Kong stuffing recipes
Getting the best from Kong!
By Bev Cobley – canine behaviourist and dietitian.
The art of kong stuffing is not difficult to learn, but there are requirements for them to work, both for the dog and the human to be satisfied.
First you need to decide what the kong is for. Is it a meal in itself? A reward for being good? A treat to be left with when you go out between meals? Whatever it’s function there are some rules to follow.
- The filling has to be at the correct consistency. If it is too hard to get out dog will become frustrated and bored with it. If it is too soft then it will go too fast and the dog will be left feeling unsatisfied and bored …these apply especially if given one to amuse while you are out and the object was to keep dog occupied to prevent destruction etc.
- It has to be the correct kong, as in the correct size for the dog’s mouth and tongue and of the right hardness and density. You do not want the dog to eat the kong…you will end up with a huge vet bill.
- Until the dog understands the concept of eating from a kong, never leave alone and unsupervised and if your dog has guarding tendencies then you need to work on the ‘mine’ ‘yours’ training with it…a kong, like a bone is a high resource.
- A kong is not a toy: you wouldn’t allow your dog to play with his/her food dish…don’t allow the dog to play with a kong. It is yours not the dog’s and is given at your say so and as such a powerful training and bonding aid.
- It has to taste good…be appealing to the dog and have healthy ingredients; the less commercial junk in the better.
The filling needs to be firm but not hard…about the consistency of pate of soft cheese to begin with. It is easier to make them up while the filling is still warm or at least at room temperature; you can then leave them in the fridge overnight to firm up to the consistency of firm chilled pate. As the dog works at the filling it will soften with the warmth of his/her paws and the action of the saliva. Frozen kongs (we call them doggy lollies in this house) are good as a treat on hot days and help add more fluids into the system. My dogs love frozen fruity kongs on a hot day…but you might want to give those outside.
Size and Type:
Check the information on the packet…manufacturers give indications of ‘toughness’ but you know the power of your own dogs jaw…if your dog can destroy hard substances then you will need the heavy black kong. If you have a puppy you are kong training then the soft light blue one will be best. If it is in substitute of a meal then it will need to be large enough to take the equivalent of what would normally go in a dish.
Ami is on diet so had a tuna kong and not her honey and narnie kong stuffing!
Reward or Amusement Kong filling recipes
‘The Ami Special’ Banana and Honey
Cut of the end of a ripe banana (2 if using the large kong) and block the small hole at the bottom of the kong.
Slice 3 or 4 thin pieces and put to one side.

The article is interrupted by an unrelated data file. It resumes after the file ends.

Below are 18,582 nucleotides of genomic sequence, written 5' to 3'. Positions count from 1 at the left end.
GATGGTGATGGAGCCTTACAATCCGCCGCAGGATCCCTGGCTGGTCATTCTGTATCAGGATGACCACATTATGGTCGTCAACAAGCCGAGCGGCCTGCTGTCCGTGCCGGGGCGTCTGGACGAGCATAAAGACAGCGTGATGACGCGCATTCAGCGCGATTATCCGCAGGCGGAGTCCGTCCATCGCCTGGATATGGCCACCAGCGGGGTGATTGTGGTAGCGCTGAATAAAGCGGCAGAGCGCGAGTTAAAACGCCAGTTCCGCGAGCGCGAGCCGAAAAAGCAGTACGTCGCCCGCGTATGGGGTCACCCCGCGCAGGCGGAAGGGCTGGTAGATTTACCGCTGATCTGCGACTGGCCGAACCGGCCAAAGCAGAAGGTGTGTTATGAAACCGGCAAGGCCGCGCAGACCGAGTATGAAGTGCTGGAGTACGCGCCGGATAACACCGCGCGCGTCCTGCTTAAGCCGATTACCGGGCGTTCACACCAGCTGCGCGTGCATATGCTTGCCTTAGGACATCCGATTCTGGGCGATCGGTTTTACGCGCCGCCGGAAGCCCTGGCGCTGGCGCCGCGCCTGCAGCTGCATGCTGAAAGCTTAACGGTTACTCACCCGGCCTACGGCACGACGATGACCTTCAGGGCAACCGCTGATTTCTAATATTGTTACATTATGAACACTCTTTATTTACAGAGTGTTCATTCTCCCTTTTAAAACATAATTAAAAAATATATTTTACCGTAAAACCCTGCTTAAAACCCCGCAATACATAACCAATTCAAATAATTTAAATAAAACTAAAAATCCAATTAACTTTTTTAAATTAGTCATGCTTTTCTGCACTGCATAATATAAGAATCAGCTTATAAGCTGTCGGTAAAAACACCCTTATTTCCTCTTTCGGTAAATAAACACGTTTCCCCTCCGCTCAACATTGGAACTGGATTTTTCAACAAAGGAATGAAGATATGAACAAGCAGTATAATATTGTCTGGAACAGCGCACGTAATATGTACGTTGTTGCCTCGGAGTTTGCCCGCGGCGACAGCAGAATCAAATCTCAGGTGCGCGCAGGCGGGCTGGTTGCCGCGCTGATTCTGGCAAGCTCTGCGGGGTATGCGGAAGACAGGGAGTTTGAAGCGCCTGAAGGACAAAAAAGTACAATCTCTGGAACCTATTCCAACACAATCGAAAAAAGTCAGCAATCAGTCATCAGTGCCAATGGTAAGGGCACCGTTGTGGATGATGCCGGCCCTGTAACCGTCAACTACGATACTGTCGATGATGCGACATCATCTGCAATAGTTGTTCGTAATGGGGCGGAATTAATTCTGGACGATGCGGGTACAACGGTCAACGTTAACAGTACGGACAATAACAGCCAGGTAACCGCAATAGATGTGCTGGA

Mash the remaining banana with 1 teaspoon of olive or vegetable oil and add a good tablespoon of honey.
Pack into kong, smearing around the insides and place the sliced pieces on the top sealing the large end. Smear with a little oil and put in fridge to set for an hour.
‘The Cubert Special’ Cream Cheese and Apple
Buy the really cheap cream cheese…the supermarkets own brand equivalent of philly.
Small dice an apple mix with cheese until soft enough to pack into kong. Refrigerate until firm.
‘Percy’s favourite’ Peanut Butter and Meat Paste Layer
Use meat paste as recipe below and a cheap peanut butter…assuming your dog can eat peanuts.
Seal the small hole with peanut butter then smear peanut butter all around the insides. Create layers of the butter and meat paste until it is full ending with a peanut butter layer. Refrigerate until firm.
Got some stale, manky cheese lurking in the back of the fridge? Furry hard or smelly blue? Some stale ham or other sliced meat bits past the use by date? How about left over beans or cooked pulses or barley or vegetable soup?
Don’t waste it…blitz it with margarine or peanut butter or a little cream cheese add finely grated carrot or fruit. Fill and refrigerate.
Almost anything can make a kong filling as long it not on the prohibited food list and is not salty…nothing goes to waste in this house if it dog friendly.
Blitz over ripe fruit to a puree with a little water, you can cook the fruit first if you wish or even buy a cheap jar of apple sauce …I use fruit such as apples, pears, peaches, melons etc ( our market man saves us bruised or over ripe fruit and sells it to us cheap and if you use melons save the seeds for natural worming)
Seal the small end with peanut butter or margarine or cream cheese. Stand kong in egg carton and pour in the soft filling. Freeze 24 hours.
After sealing the small end as above, stand kong in egg carton and fill with fish/meat/chicken stock from boiling that fish/meat/chicken that you did for his/her dinner.
You can stir in a little cooked rice or couscous or cooked lentils or barley etc to make it more interesting. Freeze for 24 hours.
After sealing the small end as above, stand kong in egg carton and fill with goats milk to which you have added 2 tablespoons of plain yoghurt…you can also add some pureed fruit and/or honey to the yoghurt if you wish. Pour in the milk smoothie and freeze for 24 hours.
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